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Wolfgang Amadeus MOZART (1756-1791)
Horn Concerto No.1 in D, K. 412 (1791?) [8:53]
Horn Concerto No.2 in E-flat, K. 417 (1783) [13:04]
Horn Concerto No.3 in E-flat, K. 447 (1784-7) [14:37]
Horn Concerto No.4 in E-flat, K. 495 (1786) [15:39]
Concert Rondo in E-flat, K. 371 (1781?; completed by Fritz Beyer) [6:07]
Xiao-Ming Han (horn)
English Chamber Orchestra/Lu Jia
rec. Rosslyn Hill Chapel, London, January 1996

The record catalogues are already replete with traversals of the Mozart concertos by great hornists of the past and present. We hardly need yet another set, especially one performed by an unfamiliar artist - who will remain so, since no biographical notes accompany this Sanctuary Records reissue. But you can hardly blame players for favoring these immediately appealing scores, and the CD-length program constitutes a handy recorded "calling card", rather as a recital of Italian arias does for an operatic soprano.
Certainly the soloist can stand the scrutiny. Xiao-Ming Han's round, handsome tone retains a clear, focused core through most of the range, with only the highest, most "open" notes in the cadenzas turning diffuse. We hear splendidly crisp articulation and rhythmic address. We also hear musical, stylish phrasing. Han sensitively colors the brief ventures into minor that momentarily darken the proceedings. If there's nothing immediately distinctive about the soloist's sound - conventional steel-sheathed-in-velvet - it's still a pleasure to hear.
But a good soloist, like a fine jewel, needs a proper setting - in this instance, a more assertive accompaniment than Lu Jia provides in the first two concerti. Granted, these pieces don't require much conductorial intervention, and one does initially enjoy the light, airy textures and the unforced ease of the music-making. But the violins don't stand out in sufficiently sharp relief against the supporting voices. The winds are clear but subdued, lacking the bite and the sheer presence we've heard elsewhere. In such a musically neutral context, small faults - the odd moments of loose chording; the occasional stiff, deliberate tempo - become more noticeable. All this takes its toll on the otherwise fastidious soloist, who by the Second Concerto's finale is rushing the little fanfare motifs.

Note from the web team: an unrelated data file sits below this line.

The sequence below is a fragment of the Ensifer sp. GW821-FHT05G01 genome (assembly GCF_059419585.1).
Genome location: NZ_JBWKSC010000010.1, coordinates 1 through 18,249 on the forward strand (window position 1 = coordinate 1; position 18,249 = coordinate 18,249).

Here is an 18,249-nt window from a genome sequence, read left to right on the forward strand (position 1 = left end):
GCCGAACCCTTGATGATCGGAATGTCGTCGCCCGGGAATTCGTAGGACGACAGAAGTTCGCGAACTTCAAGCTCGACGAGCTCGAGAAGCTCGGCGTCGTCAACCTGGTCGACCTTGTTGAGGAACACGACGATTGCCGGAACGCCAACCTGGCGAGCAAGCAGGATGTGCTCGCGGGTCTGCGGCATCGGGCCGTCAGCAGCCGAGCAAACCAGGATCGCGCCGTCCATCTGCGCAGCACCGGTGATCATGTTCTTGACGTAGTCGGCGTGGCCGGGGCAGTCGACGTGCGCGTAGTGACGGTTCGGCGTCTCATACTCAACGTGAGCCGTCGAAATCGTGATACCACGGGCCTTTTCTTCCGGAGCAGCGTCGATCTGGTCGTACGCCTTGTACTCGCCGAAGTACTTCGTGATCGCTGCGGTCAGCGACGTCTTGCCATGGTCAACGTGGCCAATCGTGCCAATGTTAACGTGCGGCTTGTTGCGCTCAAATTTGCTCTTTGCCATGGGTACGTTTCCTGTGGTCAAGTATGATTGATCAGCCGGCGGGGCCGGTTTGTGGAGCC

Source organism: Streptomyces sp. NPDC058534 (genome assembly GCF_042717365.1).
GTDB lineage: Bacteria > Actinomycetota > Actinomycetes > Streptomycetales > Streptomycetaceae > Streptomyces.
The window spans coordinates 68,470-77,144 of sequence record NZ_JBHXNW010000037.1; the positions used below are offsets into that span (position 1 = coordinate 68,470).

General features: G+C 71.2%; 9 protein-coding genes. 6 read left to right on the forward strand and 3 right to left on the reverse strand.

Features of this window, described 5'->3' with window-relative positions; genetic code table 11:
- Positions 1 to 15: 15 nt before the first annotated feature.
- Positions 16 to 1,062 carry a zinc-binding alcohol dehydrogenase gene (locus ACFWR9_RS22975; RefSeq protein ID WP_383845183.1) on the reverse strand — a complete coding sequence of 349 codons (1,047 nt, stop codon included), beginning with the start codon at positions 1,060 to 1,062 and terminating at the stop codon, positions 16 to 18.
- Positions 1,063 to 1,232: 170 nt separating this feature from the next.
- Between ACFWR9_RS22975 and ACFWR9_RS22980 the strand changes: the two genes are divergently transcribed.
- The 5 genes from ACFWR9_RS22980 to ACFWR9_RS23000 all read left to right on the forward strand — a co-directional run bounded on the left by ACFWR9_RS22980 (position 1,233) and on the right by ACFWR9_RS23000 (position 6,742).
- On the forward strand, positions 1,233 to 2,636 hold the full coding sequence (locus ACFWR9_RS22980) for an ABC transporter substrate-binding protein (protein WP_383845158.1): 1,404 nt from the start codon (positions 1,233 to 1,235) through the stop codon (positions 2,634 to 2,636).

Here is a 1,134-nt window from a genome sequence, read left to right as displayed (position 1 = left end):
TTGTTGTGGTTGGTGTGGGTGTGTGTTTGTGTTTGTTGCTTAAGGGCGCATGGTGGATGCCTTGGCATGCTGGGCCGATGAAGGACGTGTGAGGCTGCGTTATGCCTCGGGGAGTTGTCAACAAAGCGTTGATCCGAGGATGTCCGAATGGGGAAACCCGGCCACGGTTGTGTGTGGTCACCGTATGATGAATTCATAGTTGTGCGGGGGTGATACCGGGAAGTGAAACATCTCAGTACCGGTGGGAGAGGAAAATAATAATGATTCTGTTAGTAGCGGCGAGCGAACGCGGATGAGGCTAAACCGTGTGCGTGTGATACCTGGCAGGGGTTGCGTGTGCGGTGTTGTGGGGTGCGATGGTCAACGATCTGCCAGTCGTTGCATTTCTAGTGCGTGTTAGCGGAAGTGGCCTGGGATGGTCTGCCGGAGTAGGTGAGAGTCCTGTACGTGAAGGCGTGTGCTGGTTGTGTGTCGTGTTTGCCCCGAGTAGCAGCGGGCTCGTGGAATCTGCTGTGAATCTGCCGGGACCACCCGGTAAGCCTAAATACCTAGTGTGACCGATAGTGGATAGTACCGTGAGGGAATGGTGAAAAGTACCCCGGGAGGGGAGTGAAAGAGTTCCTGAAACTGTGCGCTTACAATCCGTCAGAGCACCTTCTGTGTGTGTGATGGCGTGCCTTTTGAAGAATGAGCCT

The Third Concerto improves a bit. There's a nice rhythmic swing to the opening ritornello, and both orchestra and soloist maintain the buoyant phrasing. The string after-beats in the Romanze, which frequently sound like mere filler, here serve gently to nudge the music forward. Unfortunately, the finale could have used some of the first movement's buoyancy: the tempo as such is fine, but it lacks the needed exuberant lift.
Happily, the more substantial Fourth Concerto, with its active solo-and-orchestra interplay, draws the best from the performers. After the bland opening phrases, Lu Jia and the orchestra come to life: the violins begin projecting their themes so as to draw the ear; the woodwinds finally take their rightful places in the sonority, providing color and edge as well as harmonic support. This Romanza flows as the other slow movements didn't, and it's followed by a really rollicking Rondo. The K. 371 Concert Rondo goes equally well, with Han's tone taking on a bassoon-like pungency in the lowest range.
The sound is alright although headphone listening turns up several poorly disguised splices, some within the orchestral ritornellos.
For an off-the-rack impulse purchase, the newcomer to Mozart - or to music - could do worse than this. Veteran collectors interested in Han can decide whether the Fourth Concerto and Rondo make this worth the low price.
Stephen Francis Vasta



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